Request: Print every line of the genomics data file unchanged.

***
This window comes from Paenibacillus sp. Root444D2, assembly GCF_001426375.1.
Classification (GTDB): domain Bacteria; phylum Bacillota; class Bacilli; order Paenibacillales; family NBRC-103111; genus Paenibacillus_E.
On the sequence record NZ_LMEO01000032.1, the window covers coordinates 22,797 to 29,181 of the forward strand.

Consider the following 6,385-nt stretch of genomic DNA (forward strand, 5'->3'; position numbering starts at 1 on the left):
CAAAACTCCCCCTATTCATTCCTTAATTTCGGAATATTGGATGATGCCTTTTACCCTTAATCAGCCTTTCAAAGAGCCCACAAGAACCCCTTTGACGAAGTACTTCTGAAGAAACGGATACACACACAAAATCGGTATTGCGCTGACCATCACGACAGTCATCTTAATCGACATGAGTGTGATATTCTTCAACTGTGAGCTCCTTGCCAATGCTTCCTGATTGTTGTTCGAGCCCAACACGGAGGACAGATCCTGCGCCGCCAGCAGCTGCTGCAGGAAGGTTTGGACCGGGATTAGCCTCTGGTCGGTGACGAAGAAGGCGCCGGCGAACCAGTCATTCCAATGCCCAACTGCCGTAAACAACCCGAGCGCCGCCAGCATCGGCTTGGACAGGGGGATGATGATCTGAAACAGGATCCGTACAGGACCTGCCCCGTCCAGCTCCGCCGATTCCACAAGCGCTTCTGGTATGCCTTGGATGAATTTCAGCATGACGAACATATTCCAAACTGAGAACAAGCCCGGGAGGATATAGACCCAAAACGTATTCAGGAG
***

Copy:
This window comes from Paenibacillus sp. Root444D2, assembly GCF_001426375.1.
Classification (GTDB): domain Bacteria; phylum Bacillota; class Bacilli; order Paenibacillales; family NBRC-103111; genus Paenibacillus_E.
On the sequence record NZ_LMEO01000032.1, the window covers coordinates 22,797 to 29,181 of the forward strand.

Consider the following 6,385-nt stretch of genomic DNA (forward strand, 5'->3'; position numbering starts at 1 on the left):
CAAAACTCCCCCTATTCATTCCTTAATTTCGGAATATTGGATGATGCCTTTTACCCTTAATCAGCCTTTCAAAGAGCCCACAAGAACCCCTTTGACGAAGTACTTCTGAAGAAACGGATACACACACAAAATCGGTATTGCGCTGACCATCACGACAGTCATCTTAATCGACATGAGTGTGATATTCTTCAACTGTGAGCTCCTTGCCAATGCTTCCTGATTGTTGTTCGAGCCCAACACGGAGGACAGATCCTGCGCCGCCAGCAGCTGCTGCAGGAAGGTTTGGACCGGGATTAGCCTCTGGTCGGTGACGAAGAAGGCGCCGGCGAACCAGTCATTCCAATGCCCAACTGCCGTAAACAACCCGAGCGCCGCCAGCATCGGCTTGGACAGGGGGATGATGATCTGAAACAGGATCCGTACAGGACCTGCCCCGTCCAGCTCCGCCGATTCCACAAGCGCTTCTGGTATGCCTTGGATGAATTTCAGCATGACGAACATATTCCAAACTGAGAACAAGCCCGGGAGGATATAGACCCAAAACGTATTCAGGAG